Thursday, March 27, 2008

Six genetic degrees of separation

Honestly, people, you can’t make this up. Aaron Spelling on crack couldn’t have come up with a wilder, more seemingly improbable series of family ties than those reported Tuesday by The Associated Press, in a story that shows how interconnected Americans really are, whether we know it or not, and how politics and history make bedfellows that aren't necessarily strange, but certainly curious.

AP reported that researchers at the New England Historic Genealogical Society discovered, after three years of study, that Sen. Barack Obama is a distant cousin of actor, social activist and former People Magazine Sexiest Man Alive Brad Pitt. It gets better: the Society, based in Boston, found that Sen. Hillary Clinton is related to Angelina Jolie, actress, UN ambassador and companion of ... Brad Pitt.

Had enough? Check this. "Obama, the son of a white woman from Kansas and a black man from Kenya, can call six U.S. presidents, including George W. Bush, his cousins," The AP reported, from the study. "Clinton, who is of French-Canadian descent on her mother's side, is also a distant cousin of singers Madonna, Celine Dion and Alanis Morissette."

Jolie is ninth cousins, twice removed, to Clinton. They're connected through Jean Cusson, who died in St. Sulpice, Quebec, Canada, in 1718.

The GOP gets equal time in this genetic smorgasbord, too. Republican challenger Sen. John McCain is a sixth cousin of first lady Laura Bush, the society determined. Society genealogist Christopher Child told the AP that the ancestry for McCain, born in the Panama Canal Zone, was harder to trace because of incomplete family records.

"It shows that lots of different people can be related, people you wouldn't necessarily expect," Child said.

◊ ◊ ◊

We tend to look at familial lineage as a fortuitous sign of possible future performance in everything from thoroughbreds at the track to luxury cars on the road, from business models to business leaders to ... presidential candidates. John Quincy Adams, elected the sixth President, was the son of John Adams, the second President.

So the concerns about Obama’s experience may go by the boards when you consider some of his distant kin. The junior senator from Illinois apparently has leadership experience built into his genes.

Besides the distant relationship with Vice President Dick Cheney, which Obama has frequently used for obvious comic relief on the campaign trail, his bipartisan lineage includes former president George H.W. Bush (#41), Gerald Ford, Lyndon Johnson, Harry S. Truman and James Madison.

Obama and President Bush (#43) are tenth cousins, once removed, connected by Samuel Hinkley, who died in Cape Cod, Mass., in 1662.

Another Obama cousin? British Prime Minister Sir Winston Churchill.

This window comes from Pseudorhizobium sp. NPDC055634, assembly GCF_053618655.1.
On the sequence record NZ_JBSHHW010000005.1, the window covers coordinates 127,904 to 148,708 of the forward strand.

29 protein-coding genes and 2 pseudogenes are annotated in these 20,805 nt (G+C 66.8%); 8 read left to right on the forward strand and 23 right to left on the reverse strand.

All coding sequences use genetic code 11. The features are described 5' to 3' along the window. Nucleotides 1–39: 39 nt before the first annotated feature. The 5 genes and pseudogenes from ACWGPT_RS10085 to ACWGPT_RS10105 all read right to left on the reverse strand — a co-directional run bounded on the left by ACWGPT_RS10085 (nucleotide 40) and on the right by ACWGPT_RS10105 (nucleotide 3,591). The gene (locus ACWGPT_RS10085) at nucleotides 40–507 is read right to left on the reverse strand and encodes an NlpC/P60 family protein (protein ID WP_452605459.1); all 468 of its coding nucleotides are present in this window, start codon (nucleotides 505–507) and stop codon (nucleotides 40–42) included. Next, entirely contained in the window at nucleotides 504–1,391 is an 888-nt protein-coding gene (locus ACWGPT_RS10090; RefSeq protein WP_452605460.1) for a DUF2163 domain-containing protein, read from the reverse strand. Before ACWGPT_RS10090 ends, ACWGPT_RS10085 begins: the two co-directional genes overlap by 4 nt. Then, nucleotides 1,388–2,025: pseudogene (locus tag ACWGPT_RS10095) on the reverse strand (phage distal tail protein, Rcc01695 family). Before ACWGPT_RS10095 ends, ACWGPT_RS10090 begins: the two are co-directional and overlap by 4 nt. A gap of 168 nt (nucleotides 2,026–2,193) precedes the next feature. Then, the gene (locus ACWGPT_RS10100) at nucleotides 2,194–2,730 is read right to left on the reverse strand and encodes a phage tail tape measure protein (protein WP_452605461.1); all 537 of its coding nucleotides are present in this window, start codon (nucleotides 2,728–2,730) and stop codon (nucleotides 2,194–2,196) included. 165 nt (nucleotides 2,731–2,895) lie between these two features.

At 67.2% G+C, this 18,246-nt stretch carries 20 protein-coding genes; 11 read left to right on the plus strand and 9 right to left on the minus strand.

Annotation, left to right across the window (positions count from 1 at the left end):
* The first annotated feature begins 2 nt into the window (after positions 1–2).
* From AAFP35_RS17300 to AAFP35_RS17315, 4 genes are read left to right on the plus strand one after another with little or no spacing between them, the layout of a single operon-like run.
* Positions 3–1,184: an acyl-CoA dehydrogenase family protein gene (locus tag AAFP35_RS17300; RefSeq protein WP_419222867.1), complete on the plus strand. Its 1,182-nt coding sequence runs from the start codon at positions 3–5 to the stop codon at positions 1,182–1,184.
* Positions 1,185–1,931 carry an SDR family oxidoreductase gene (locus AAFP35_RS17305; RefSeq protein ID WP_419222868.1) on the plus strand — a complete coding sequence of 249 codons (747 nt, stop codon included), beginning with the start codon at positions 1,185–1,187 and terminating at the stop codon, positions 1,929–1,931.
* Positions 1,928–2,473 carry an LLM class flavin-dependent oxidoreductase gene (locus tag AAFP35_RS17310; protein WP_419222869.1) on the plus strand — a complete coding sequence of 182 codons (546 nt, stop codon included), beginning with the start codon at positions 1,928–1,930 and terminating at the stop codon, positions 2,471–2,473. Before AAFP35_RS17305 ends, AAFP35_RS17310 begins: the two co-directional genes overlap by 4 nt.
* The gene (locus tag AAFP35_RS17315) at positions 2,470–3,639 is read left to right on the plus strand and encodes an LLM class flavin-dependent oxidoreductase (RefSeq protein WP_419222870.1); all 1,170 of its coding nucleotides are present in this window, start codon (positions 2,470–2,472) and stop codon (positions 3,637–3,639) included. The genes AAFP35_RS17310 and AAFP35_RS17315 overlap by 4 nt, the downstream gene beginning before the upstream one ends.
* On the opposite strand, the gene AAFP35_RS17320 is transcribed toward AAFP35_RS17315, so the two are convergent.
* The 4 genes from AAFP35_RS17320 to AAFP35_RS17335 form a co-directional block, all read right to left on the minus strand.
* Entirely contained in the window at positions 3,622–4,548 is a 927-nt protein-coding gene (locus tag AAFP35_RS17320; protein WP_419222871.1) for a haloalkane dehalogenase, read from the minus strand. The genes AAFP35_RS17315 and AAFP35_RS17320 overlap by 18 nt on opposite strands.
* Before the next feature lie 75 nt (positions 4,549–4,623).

And there may be no need to worry overmuch about Obama’s ability to sway white Southern men to voting for him. Why? Simply put, he’s one of ‘em. Among the hit parade of Obama forebears the Society discovered was none other than — wait for it — Confederate Civil War Gen. Robert E. Lee.

Such stories of commingling in centuries past, and the descendants of same, are always reported with a winking smirk or an on-air chuckle. The novelty factor is part of the media's reaction, of course; but it's also a response to what's long been perceived as a kind of titillating historical sexual mischief.

One of America's oldest open secrets is the presence of interracial relationships throughout the nation's history. The mixed-race experience didn't spring full-blown on the national canvas ten or twenty years ago. It's always been part of the American weave; it's just a part that the nation doesn't talk about.

It goes back to the slave-holding colonies of Virginia and Maryland, the first of the eventual United States to embrace sexual segregation between the races. It continued through the years of the Civil War, when “miscegenation” was made an issue in the election campaign of 1864, with the idea of blacks and whites intermingling being used by the Democrats to discredit the Lincoln administration.

Segregationists in the post-Civil War South enshrined sexual separation of blacks and whites as law and as culture. Over time, more than half of the United States enacted so-called anti-miscegenation laws, barirng marriage of blacks and whites, and in some cases, marriage of whites with either Native Americans or Asians. The last of these laws was overturned in 1967.

But a new day has been underway in America for a long time. According to the last United States Census, there were 287,576 black-white marriages and 1.48 million Hispanic-white marriages — and that was in 2000; the number's surely climbed since then. On the basis of personal affinity alone, you can count a lot of those people pulling the lever for Obama in November.

So this news from Boston plays bigger for Obama than for Clinton, underscoring Obama’s dominant political strength today. Hillary's ancestors and distant relations all apparently hewed to the same race — no interracial surprises in her bloodlines (as far as we know). But the diversity of Obama's family tree more fully reflects the nation's myriad personal histories, its tragically but relentlessly interwoven past. When he talks about building a coalition, he can’t help but mean it: He is a coalition.

There's no way to know if it’ll help him in states like West Virginia — a demographic challenge to his campaign if there ever was one.

But the New England Historic Genealogical Society gets credit for telling us what we already know, deep down where it counts: Our differences aren't differences so much as distinctions. Everyone, it seems, may be six genetic degrees, or less, from everyone else.

Howdy, cousin!
Image credits: Brad Pitt: Airman 1st Class Tanaya M. Harms, USAF (public domain). All others: Public domain.

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